Immunogenetics

, Volume 35, Issue 2, pp 102–111 | Cite as

Structure of the genes encoding the CD19 antigen of human and mouse B lymphocytes

  • Liang-Ji Zhou
  • David C. Ord
  • Sidne A. Omori
  • Thomas F. Tedder
Original Articles

Abstract

CD19 is a B lymphocyte cell-surface marker that is expressed early during pre-B-cell differentiation with expression persisting until terminal differentiation into palsma cells. CD19 is a member of Ig gnee superfamily with two extreacellular Ig-like domains separated amino acid cytoplasmic domain. In this study, Southern blot analysis revelaed that the human and mouse CD19 genes were compact single copy genes. Both the human and mouse CD19 genes were isolated and the nucleotide sequences flanking each exon were determined. Both genes were composed of 15 exons and spanned ∼8 kilobases (kb) of DNA in human and ∼6 kb in mouse. The positions of exon-intron boundaries were identical between human and mouse and correlated with the putative functional domains of the CD19 protein. The 200 bp region 5′ of the putative translation initiation AUG codon as well conserved in sequence between human and mouse and contained potential trasncription regulatory elements. In addition, the 3′ untranslated regions (UT) of the CD19 genes following the termination codon were conservedf in sequence. The high level conservation of nucleotide sequences between species in all exons and 5′ and 3′ UT suggests that expression of the CD19 gene may be regulated in a similar fashion in human and mouse.

Preview

Unable to display preview. Download preview PDF.

Unable to display preview. Download preview PDF.

References

  1. Aebi, M. and Weissmann, C.: Precision and orderlliess in splicing. Trends Genet 3: 102, 1987Google Scholar
  2. Anderson, K. C., Slaughenhoupt, B., Bates, M. P., Pinkus, G., Schlossman, S. F., and Nadler, L. M.: Expression of human B cell-associated antigens on leukemias and lymphomas: A model of human B cell differentiation. Blood 63: 1424–1433, 1984Google Scholar
  3. Anderson, S. J., Chou, H. D., and Loh, D. Y.: A conserved sequence in the T-cell receptor β-chain promoter region. Proc Natl Acad Sci USA 85: 3551–3554, 1988Google Scholar
  4. Benton, W. D. and Davis, R. W.: Screening lambda gt recombinant clones by hybridization to single plaques in situ. Science 196: 180–182, 1977Google Scholar
  5. Bradbury, L., Kansas, G., Levy, S., Evans, R. L., and Tedder, T. F.: CD19 is a component of a signal transducing complex on the surface of B cells that included CD21, TAPA-1 and Leu-13. FASEB J 5: A611, 1991Google Scholar
  6. Diamond, D. J., Clayton, L. K., Sayre, P. H., and Reinherz, E. L.: Exon-intron organization and sequence comparison of human and murine T11 (CD2) genes. Proc Natl Acad Sci USA 85: 1615–1619, 1988Google Scholar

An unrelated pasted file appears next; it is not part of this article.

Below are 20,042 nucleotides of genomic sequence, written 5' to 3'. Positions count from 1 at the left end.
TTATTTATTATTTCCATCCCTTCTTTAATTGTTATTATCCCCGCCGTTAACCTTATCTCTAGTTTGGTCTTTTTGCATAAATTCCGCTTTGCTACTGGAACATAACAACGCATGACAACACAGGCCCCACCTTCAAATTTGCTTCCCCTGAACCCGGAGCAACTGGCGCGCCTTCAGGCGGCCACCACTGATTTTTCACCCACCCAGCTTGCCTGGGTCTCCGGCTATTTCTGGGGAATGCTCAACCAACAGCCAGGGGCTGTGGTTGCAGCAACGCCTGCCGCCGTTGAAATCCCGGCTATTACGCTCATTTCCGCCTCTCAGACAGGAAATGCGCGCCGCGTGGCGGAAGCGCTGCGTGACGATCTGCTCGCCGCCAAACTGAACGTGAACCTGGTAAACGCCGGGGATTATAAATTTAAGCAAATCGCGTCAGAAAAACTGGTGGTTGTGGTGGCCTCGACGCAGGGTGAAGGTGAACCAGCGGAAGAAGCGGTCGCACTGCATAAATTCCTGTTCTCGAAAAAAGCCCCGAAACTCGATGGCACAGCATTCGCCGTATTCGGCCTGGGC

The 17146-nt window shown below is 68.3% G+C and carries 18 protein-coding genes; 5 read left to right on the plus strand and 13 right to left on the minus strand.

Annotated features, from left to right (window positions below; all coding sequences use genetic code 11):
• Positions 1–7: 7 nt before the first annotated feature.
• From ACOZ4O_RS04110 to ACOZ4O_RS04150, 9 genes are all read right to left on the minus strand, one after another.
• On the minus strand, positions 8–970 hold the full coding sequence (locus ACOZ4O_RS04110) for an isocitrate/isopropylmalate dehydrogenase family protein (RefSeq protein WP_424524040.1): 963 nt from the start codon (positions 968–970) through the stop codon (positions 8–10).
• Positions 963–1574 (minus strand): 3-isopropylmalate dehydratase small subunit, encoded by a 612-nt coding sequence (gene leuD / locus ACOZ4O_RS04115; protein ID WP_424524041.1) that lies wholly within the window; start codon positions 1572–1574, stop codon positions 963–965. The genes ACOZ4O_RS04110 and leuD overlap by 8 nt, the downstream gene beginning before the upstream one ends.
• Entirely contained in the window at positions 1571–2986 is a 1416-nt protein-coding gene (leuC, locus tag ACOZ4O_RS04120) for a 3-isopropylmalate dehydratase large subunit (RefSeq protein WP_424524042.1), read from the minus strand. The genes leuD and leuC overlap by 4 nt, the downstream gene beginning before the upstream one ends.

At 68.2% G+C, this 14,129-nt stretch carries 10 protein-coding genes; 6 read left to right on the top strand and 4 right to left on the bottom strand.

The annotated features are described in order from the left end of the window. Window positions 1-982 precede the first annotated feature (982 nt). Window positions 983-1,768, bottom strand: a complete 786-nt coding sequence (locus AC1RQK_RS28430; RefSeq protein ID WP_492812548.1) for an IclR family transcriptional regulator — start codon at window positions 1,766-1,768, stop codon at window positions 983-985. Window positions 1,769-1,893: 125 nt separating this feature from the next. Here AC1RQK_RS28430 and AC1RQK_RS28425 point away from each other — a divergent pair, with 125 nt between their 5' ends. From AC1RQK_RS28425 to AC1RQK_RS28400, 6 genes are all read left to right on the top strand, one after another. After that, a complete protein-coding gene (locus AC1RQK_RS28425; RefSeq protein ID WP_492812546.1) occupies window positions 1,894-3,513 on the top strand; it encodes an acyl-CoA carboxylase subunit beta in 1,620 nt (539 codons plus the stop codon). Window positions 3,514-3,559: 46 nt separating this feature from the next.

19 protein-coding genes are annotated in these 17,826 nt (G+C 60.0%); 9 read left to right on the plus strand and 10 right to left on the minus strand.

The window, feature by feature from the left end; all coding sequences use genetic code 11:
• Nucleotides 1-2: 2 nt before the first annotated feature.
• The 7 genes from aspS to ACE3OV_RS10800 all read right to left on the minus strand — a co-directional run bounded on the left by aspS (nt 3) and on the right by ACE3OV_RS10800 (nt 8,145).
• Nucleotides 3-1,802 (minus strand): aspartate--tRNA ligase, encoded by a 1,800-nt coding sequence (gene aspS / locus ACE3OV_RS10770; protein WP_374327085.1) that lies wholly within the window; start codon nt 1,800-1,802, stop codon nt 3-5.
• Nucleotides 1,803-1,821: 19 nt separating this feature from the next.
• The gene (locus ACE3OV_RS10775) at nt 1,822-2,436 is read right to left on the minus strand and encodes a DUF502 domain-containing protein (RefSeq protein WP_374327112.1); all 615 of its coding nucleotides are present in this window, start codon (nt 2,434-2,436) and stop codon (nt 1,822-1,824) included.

7. Fuse, A., Fujita, T., Yasumitsu, H., Kashima, N., Hasegawa, K., and Taniguchi, T.: Organization and structure of the mouse interleukin-2 gene. Nucleic Acids Res 12: 9323–9331, 1984Google Scholar
  8. Garvin, A. M., Pawar, S., Marth, J. D., and Perlmutter, R. M.: Structure of the murine Ick gene and its rearrangement in a murine lymphoma cell line. Mol Cell Biol 8: 3058–3064, 1988Google Scholar
  9. Hermanson, G. G., Briskin, M., Sigman, D., and Wall, R.: Immunoglobulin enhancer and promoter motifs 5′t′ of the B29 B-cell-specific gene. Proc Natl Acad Sci USA 86: 7341–7345, 1989Google Scholar
  10. Kashiwamura, S., Koyama, T., Matsuo, T., Steinmetz, M., Kimoto, M., and Sakaguchi, N.: Structure of the murine mb-1 gene encoding a putative sIgM-associated molecule. J Immunol 145: 337–343, 1990Google Scholar
  11. Klemsz, M. J., McKercher, S. R., Celada, A., Van Beveren, C., and Maki, R. A.: The macrophage and B-cell specific transcription factor PU.1 is related to the ets oncogene. Cell 61: 113–124, 1990Google Scholar
  12. Kudo, A. and Melchers, F.: A second gene, VpreB in the λ5 locus of the mouse, which appears to be selectively expressed in pre-B lymphocytes. EMBO J 6: 2267–2272, 1987Google Scholar
  13. Kudo, A., Sakaguchi, N.m and Melchers, F.: Organization of the murine Ig-related λ5 gene transcribed selectively in pre-B lymphocytes. EMBO J 6: 103–107, 1987Google Scholar
  14. Lenardo, M. J. and Baltimore, D.: nf-κB: A pleiotropic mediator of inducible and tissue-specific gene control. Cell 58: 227–229, 1989Google Scholar
  15. Libermann, T. A., Lenardo, M. J., and Baltimore, D.: Involvement of a second lymphoid-specific enhancer element in the regulation of immunoglobulin heavy-chain gene expression. Mol Cell Biol 10: 3155–3162, 1990Google Scholar
  16. Maniatis, T., Fritsch, E., and Sambrook, J.: Molecular Cloning: A Laboratory Manual, Cold Spring Harbor Laboratory, Cold Spring Harbor, 1–545, 1982Google Scholar